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    What's puzzling me is that a phone works when plugged into that jack.
    If the wires were reversed or miswired, I don't think the phone would work either.
    The last time I messed with a phone jack, there were four wires. IIRC, one pair carried the base power and communications and the other pair was the ringer circuit (If you didn't want your phone to ring, you could disconnect those two wires from the jack and still be able to use the phone).

    My guess would have to be a faulty cable or dirty contacts.
     
  7. shwru980r

    shwru980r Well-Known Member

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    Swap telephone jacks between the room that works and the room that doesn't work to see if the phone jack is the cause of the issue.
     
  8. SNJpage1

    SNJpage1 Well-Known Member TCF Club

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    Atlantic...
    What happens when you take the phone from the jack you are having problems with and plug that into a jack in a different room, does it still work? If so then the jack is wired OK. A reverse in the wiring might be a problem but I would think that Tivo could over come that type of a problem. One other thing are you using the same phone cord to connect the Tivo as when you connect the phone or do they have their own cords? If so you might try swaping cords.
     
  9. unitron

    unitron Well-Known Member

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    Almost everywhere the first phone line is on the red and green wire and the yellow and black are there in case you have a second telephone or telephone line with its own number.

    Everything the telephone does, it does on those two wires.

    The nominal -48V DC is on those two wires, although which color is which polarity is one of those standards that's not always observed. The company that used to be Carolina Telephone and Telegraph seems to do it backward from the AT&T standard.

    The higher voltage AC or varying DC ringing voltage is also superimposed on that 2 wire line, as is the audio frequency AC which is the actual phone call (people talking to each other).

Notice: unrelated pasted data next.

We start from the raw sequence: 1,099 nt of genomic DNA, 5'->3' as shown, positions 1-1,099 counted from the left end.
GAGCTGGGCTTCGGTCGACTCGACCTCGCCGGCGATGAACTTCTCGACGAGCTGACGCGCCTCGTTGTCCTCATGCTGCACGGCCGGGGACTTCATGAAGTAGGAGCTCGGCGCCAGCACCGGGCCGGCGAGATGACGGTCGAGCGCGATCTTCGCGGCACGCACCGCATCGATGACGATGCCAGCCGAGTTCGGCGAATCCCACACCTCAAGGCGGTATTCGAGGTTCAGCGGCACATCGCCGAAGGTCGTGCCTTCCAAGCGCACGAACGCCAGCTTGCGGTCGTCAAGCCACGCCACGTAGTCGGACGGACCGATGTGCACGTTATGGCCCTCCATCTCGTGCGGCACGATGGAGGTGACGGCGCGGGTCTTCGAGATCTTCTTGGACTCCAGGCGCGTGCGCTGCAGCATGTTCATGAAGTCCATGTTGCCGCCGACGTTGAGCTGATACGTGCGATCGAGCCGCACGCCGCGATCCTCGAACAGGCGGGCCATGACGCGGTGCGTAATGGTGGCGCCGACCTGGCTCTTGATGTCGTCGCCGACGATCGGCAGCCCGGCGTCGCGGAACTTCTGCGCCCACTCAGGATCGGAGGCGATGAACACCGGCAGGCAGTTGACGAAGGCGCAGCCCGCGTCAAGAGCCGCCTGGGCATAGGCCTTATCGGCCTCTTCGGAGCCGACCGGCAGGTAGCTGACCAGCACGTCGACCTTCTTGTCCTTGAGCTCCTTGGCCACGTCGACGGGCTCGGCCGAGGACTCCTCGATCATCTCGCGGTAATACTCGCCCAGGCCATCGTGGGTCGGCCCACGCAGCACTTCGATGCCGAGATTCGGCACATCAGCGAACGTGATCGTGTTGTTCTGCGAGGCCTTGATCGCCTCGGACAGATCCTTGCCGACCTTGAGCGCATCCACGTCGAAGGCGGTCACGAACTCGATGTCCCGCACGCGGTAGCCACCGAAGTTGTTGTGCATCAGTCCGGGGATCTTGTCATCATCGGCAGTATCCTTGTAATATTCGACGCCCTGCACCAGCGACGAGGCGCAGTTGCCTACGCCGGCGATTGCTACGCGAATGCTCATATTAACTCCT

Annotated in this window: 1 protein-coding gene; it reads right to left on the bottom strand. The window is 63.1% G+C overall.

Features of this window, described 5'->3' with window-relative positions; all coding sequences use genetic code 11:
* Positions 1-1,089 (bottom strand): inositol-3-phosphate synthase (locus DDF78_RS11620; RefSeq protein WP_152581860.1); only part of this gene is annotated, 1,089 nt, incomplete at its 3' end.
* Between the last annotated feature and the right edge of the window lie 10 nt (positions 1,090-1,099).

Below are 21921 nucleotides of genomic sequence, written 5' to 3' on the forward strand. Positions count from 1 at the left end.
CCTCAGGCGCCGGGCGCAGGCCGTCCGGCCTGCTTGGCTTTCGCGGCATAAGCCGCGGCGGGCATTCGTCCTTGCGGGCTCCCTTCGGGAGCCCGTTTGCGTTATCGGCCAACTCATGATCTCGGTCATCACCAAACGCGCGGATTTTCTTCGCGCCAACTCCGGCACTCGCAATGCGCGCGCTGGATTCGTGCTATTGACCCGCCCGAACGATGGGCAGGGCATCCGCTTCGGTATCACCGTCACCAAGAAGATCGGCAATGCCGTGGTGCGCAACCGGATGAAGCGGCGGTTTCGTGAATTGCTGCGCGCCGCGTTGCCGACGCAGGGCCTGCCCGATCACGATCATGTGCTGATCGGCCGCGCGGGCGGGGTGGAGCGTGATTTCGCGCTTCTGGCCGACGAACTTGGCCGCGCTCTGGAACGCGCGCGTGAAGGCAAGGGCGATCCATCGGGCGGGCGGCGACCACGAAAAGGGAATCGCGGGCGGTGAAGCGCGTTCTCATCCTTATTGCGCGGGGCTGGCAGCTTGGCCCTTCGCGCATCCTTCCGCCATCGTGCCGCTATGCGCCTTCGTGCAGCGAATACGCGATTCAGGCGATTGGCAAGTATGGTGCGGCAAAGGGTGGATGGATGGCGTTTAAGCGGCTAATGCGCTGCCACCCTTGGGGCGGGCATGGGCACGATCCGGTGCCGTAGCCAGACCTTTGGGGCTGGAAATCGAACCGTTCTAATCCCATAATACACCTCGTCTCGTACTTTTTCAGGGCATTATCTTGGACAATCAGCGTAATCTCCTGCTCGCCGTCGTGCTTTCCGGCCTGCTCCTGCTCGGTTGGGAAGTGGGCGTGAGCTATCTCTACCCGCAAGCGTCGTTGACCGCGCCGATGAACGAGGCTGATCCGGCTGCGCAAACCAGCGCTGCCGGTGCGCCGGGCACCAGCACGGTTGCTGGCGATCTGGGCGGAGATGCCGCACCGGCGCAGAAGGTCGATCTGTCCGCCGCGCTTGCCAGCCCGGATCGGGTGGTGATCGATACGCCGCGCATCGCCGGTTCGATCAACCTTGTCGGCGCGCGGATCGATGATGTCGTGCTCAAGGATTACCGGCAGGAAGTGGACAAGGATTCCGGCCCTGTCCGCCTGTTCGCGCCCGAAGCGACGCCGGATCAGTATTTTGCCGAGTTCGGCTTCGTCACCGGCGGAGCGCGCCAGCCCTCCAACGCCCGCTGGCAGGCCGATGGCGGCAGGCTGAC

10. unitron

    unitron Well-Known Member

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    semi-coastal NC
    Series 1 internal modems are famous for being not very good and needing a lot of work to get working in some situations.

    As has been mentioned elsewhere, you can try setting it to not check for Phone Availability and/or Dial Tone before dialing out.

    Or you could go the serial cable and external modem route. The crappiest external modem you could get is likely to be better than the S1 internal modem (unless there's such a thing as an external WinModem, which wouldn't work with anything except a computer running Windows).


    S1 internal modems are also quite prone to being killed by voltage spikes on the phone line. Any phone cord attached to a TiVo should have a knot tied at each end to introduce inductance to the circuit whose inductive reactance (sort of like resistance) will be negligible at audio frequencies, but high at the extremely high frequency equivalent of the steep rise and fall times of a spike.

    What you should do with that S2 is get a wireless adapter and let it use your house network to access the Internet for its calls to the mothership.

    This will also let you use TiVo Desktop to backup shows to a computer's hard drive, where they'll be easier to recover than on a TiVo hard drive.

    If the S2 has an ethernet jack, consider running some Cat5 to it instead of going wireless.